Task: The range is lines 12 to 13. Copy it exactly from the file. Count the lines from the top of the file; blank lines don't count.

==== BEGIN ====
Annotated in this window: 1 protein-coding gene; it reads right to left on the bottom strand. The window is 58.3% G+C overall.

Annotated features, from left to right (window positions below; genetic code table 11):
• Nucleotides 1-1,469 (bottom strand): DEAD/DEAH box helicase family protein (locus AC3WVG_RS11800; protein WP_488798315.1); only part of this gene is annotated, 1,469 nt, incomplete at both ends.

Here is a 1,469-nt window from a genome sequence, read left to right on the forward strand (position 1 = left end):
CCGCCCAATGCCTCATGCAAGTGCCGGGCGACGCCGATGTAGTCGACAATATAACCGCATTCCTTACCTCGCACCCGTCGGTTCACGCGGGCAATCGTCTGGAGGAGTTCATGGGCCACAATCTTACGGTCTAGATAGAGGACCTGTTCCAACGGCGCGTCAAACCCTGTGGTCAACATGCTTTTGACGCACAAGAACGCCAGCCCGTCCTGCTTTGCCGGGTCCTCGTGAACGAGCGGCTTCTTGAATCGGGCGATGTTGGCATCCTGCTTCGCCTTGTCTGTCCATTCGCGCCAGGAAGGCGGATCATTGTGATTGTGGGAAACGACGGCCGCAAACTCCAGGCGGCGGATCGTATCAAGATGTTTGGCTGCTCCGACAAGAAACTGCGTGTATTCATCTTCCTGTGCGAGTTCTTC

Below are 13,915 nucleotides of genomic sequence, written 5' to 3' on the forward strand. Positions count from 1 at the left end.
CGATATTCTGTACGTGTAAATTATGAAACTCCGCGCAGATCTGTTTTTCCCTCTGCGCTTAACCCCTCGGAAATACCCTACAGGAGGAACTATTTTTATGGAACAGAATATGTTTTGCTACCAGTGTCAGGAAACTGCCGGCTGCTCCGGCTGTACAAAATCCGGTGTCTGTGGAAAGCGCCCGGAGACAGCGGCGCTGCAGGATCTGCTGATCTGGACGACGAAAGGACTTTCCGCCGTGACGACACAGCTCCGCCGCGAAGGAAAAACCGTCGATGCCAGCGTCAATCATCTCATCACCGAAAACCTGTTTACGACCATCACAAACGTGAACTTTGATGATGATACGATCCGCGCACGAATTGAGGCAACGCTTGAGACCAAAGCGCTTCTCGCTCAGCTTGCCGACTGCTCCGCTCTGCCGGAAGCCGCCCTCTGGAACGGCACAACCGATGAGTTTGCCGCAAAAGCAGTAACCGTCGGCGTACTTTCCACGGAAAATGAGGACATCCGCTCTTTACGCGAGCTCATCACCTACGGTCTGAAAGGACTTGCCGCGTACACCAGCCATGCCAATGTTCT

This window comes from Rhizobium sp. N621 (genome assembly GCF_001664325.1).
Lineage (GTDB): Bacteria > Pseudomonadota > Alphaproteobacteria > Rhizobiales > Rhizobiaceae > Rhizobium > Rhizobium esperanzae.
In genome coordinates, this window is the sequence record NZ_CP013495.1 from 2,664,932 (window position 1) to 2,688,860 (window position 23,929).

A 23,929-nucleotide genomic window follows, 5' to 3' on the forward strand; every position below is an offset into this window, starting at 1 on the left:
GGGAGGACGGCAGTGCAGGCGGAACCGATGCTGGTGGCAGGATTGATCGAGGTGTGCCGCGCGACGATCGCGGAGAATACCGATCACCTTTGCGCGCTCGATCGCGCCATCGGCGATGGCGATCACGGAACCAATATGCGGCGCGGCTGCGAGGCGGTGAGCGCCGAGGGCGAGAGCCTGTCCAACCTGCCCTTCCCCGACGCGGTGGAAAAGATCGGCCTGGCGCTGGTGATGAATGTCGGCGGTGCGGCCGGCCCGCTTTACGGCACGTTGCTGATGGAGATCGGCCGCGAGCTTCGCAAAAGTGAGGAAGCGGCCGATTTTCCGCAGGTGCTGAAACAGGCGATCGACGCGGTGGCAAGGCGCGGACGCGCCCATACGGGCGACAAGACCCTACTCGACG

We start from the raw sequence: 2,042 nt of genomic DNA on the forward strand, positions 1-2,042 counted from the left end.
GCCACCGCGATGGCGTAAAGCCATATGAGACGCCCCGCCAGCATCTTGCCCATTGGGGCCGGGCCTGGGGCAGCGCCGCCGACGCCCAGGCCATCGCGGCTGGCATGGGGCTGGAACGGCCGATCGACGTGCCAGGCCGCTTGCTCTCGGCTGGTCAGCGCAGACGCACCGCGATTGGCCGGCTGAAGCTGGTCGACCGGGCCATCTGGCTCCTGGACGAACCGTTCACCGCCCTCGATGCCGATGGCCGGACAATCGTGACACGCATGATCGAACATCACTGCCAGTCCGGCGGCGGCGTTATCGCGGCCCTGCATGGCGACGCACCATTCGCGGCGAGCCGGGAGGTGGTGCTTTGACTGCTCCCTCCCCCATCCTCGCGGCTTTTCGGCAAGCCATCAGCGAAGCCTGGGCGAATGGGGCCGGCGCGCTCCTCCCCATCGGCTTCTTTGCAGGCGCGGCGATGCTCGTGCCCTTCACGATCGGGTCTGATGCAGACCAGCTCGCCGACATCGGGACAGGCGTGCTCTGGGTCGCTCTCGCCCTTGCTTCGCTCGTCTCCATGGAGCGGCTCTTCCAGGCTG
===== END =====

GGGAGGACGGCAGTGCAGGCGGAACCGATGCTGGTGGCAGGATTGATCGAGGTGTGCCGCGCGACGATCGCGGAGAATACCGATCACCTTTGCGCGCTCGATCGCGCCATCGGCGATGGCGATCACGGAACCAATATGCGGCGCGGCTGCGAGGCGGTGAGCGCCGAGGGCGAGAGCCTGTCCAACCTGCCCTTCCCCGACGCGGTGGAAAAGATCGGCCTGGCGCTGGTGATGAATGTCGGCGGTGCGGCCGGCCCGCTTTACGGCACGTTGCTGATGGAGATCGGCCGCGAGCTTCGCAAAAGTGAGGAAGCGGCCGATTTTCCGCAGGTGCTGAAACAGGCGATCGACGCGGTGGCAAGGCGCGGACGCGCCCATACGGGCGACAAGACCCTACTCGACG

We start from the raw sequence: 2,042 nt of genomic DNA on the forward strand, positions 1-2,042 counted from the left end.